DIY cleaners (or their commercial green counterparts) have the reputation of not working as well as the hard core heavy duty eco-unfriendly brands. I would say this recipe works better than the Seventh Generation brand but it does require a bit (just a tiny bit) more scrubbing than Fantastic.
One empty, clean, 32 oz spray bottle with the label removed.
Shake the bottle before each use, spray the surface generously and allow it to sit for a few minutes before wiping it off. Most dried-out, encrusted food spill will come right off without any effort.
For problem spots like red wine stains on white formica surfaces, mix together 1 part citric acid with 2 parts baking soda. Sprinkle over the stain, mist with this cleaner (or even plain water) till the powder fizzes, let sit a few minutes and scrub it off.
Notes on ingredients:
I prefer citric acid rather than vinegar because it has no smell and has the same effect: it treats the water, enhancing the performance of the soap and preventing white mineral deposits and streaks. Citric acid is a bit harder to find: in Brooklyn Sahadi's carries it but they call it lemon salt. Kosher grocery stores call it sour salt. But getting it in the spice section of a grocery store is pricy in the long run: you're much better off getting citric acid online, in bulk. It will last for years and you can use it for making bath bombs and lots of other fun stuff, and it will end up being cheaper than using vinegar.
The purpose of the lecithin is to disperse the essential oil in the water -- but is also enhances the performance of the cleaner. Don't ask me why, I don't know. But I tried it with and without, and including lecithin made the cleaner perform better. Plus it makes my Paperstone counters feel silky smooth.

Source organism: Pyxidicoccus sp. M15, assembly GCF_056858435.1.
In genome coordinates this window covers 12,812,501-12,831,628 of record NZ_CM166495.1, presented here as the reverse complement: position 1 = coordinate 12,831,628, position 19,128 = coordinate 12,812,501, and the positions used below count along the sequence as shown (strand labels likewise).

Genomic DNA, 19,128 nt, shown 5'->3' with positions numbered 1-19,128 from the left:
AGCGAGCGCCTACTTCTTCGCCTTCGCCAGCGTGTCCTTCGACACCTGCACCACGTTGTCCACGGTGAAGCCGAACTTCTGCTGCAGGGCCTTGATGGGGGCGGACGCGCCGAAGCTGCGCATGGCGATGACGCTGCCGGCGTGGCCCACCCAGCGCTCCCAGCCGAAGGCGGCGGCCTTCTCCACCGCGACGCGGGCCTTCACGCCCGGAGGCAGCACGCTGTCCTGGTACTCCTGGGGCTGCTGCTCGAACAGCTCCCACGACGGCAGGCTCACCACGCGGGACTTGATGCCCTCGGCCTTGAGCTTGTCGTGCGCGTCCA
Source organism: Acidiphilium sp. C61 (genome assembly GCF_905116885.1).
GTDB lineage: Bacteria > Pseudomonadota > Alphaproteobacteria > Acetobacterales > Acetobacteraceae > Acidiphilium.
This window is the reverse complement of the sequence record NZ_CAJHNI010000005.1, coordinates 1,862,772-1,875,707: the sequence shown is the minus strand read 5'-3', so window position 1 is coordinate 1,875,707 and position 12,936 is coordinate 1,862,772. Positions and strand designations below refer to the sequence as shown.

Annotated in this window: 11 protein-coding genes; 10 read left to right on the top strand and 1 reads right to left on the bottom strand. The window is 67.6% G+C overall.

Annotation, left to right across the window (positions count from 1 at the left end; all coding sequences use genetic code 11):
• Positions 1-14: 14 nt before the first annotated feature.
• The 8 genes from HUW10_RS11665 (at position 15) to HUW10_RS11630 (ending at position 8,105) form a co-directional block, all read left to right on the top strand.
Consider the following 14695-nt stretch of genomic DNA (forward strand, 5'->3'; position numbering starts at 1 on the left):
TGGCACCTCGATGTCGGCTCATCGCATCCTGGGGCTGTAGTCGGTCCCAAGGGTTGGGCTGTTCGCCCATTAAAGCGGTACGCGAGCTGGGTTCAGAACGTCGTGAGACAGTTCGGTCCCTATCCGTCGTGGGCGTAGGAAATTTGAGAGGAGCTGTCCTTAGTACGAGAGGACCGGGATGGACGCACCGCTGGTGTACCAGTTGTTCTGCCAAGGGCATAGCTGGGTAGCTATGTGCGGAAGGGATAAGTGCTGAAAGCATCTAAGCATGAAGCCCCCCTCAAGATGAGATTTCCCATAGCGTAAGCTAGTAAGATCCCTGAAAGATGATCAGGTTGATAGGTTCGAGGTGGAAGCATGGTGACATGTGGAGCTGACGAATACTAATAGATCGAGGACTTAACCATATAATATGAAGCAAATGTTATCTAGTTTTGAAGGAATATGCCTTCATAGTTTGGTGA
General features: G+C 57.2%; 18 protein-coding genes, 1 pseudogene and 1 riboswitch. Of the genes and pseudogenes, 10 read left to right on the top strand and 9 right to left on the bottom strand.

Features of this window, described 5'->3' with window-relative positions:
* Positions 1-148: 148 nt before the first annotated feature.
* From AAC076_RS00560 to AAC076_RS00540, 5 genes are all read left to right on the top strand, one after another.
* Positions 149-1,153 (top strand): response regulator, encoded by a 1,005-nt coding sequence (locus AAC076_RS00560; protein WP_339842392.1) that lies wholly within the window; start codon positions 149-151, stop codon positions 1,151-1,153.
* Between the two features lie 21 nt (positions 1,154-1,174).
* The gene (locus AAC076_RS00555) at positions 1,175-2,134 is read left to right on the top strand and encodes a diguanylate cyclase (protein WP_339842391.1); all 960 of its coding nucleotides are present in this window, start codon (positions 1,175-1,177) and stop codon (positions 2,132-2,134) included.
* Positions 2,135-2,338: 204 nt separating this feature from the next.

Use liquid castille soap (such as Dr. Bronner's, available at Trader Joe's or at the Vitamin Shop) rather than regular liquid dishwashing soap if you're interested in avoiding the chemicals I mentioned in the intro. Another option is to grate two tablespoons worth of soap off a bar such as Ivory and dissolve it in boiling water.
Washing soda is sodium carbonate, which is more alkaline than sodium bicarbonate (aka baking soda). Including it makes the spray more alkaline, which improves its cleaning potential (more of the splatters in kitchen are acidic -- tomatoes, wine, etc). In NYC washing soda in in the laundry aisle of practically any supermarket. I've heard it can also be found in pool supply stores, sold as "soda ash."
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